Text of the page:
Ryan Wilson

Conan the Barbarian (2011) – Review

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If you’re a regular moviegoer, you should know by now that if you’re looking for the movies that will stick around for years to come, you should avoid the summer lineup. Will Conan the Barbarian continue the unimpressive Summer trend?

Sadly yes.

While the 1982 Arnold Schwarzenegger film was by no means a brilliant film, it’s excellent art direction and camera work more than made up for its extreme campiness and drastic departure from Robert E. Howard vision of the character. While Jason Momoa’s portrayal of the barbarian is less of a dumb brute than Arnie’s portrayal, he’s still far from the honorable, brilliant tactician that Howard made him out to be. At first, I believed that tactician part of Conan was going to come out, as we see him surveying a slave camp to free its captives.

…then they pushed rocks off a cliff straight at the camp, nothing but self-attentiveness prevented the slaves from being crushed by the rapidly tumbling boulders. Short attention span much, Conan?

Speaking of short attention span, the movie editors must have suffered from that same illness. Like its predecessor, the art direction is absolutely stunning…if the camera could stay in one place for more than 3 seconds. For a nearly 2 hour movie (and a 3D one at that!), the mental whiplash is practically headache inducing. Location changes happen at breakneck speeds, only warning us with a brief subtitle telling the viewer where the hell they are now.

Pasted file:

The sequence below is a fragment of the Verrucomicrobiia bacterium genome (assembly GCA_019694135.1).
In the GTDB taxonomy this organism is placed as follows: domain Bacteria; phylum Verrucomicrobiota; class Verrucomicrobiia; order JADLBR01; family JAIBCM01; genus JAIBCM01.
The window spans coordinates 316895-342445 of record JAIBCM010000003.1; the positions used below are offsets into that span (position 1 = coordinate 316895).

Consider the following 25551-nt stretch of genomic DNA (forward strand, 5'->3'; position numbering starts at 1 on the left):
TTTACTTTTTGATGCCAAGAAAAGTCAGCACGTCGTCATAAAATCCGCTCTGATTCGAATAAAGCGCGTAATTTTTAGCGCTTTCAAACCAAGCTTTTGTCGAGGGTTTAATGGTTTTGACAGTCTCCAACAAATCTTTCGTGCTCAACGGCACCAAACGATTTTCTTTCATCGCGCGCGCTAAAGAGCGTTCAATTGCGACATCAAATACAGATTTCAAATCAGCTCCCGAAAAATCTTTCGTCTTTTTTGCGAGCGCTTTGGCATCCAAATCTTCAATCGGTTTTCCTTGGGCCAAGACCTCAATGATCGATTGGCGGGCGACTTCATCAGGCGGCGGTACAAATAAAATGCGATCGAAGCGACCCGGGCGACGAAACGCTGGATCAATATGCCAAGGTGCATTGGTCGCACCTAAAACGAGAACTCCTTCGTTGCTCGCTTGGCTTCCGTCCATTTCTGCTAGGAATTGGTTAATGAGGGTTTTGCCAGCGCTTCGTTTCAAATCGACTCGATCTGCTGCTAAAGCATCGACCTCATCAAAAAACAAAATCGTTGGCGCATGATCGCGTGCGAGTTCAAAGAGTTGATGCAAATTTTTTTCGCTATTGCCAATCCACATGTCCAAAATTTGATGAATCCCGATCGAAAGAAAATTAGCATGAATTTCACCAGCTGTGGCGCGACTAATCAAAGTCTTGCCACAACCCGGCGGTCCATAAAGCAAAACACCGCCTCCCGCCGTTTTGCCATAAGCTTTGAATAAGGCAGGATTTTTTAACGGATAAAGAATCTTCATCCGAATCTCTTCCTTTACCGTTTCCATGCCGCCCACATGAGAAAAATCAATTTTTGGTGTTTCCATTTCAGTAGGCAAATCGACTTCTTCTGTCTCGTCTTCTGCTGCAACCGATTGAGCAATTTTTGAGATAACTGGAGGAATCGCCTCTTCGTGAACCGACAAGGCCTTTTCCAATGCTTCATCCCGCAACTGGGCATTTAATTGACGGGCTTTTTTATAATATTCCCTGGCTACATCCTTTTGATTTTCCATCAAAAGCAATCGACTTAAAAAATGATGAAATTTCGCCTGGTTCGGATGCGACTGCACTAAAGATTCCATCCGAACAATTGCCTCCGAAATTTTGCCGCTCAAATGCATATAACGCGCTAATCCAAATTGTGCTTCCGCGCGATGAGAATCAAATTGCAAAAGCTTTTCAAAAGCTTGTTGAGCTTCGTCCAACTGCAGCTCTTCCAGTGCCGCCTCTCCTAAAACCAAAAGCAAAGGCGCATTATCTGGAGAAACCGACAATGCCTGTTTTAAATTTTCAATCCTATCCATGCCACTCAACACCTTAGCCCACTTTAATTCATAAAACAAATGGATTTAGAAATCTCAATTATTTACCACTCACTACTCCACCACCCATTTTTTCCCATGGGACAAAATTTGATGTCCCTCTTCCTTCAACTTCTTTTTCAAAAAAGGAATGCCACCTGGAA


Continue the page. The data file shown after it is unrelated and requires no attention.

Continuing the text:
All bitching aside, the movie is good dumb action. Gorehounds will find themselves incredibly satisfied, as every injury and death is like crushing a juicy tomato at high speed. Jason Momoa gives off a much more believable performance than Arnie ever did (I actually believed that Momoa knew how to use a sword) and most of the supporting cast worked incredibly well with the characters that were thrust upon them. It’s just a shame how mediocre this movie really was.

Worth it in 3D?: NO! If you must see this movie, save your money and watch it in 2D. The minimal usage of the 3D medium (except for a single cliche “sword coming right at you”, the 3D was used sparingly for scene depth) is not worth the eye strain

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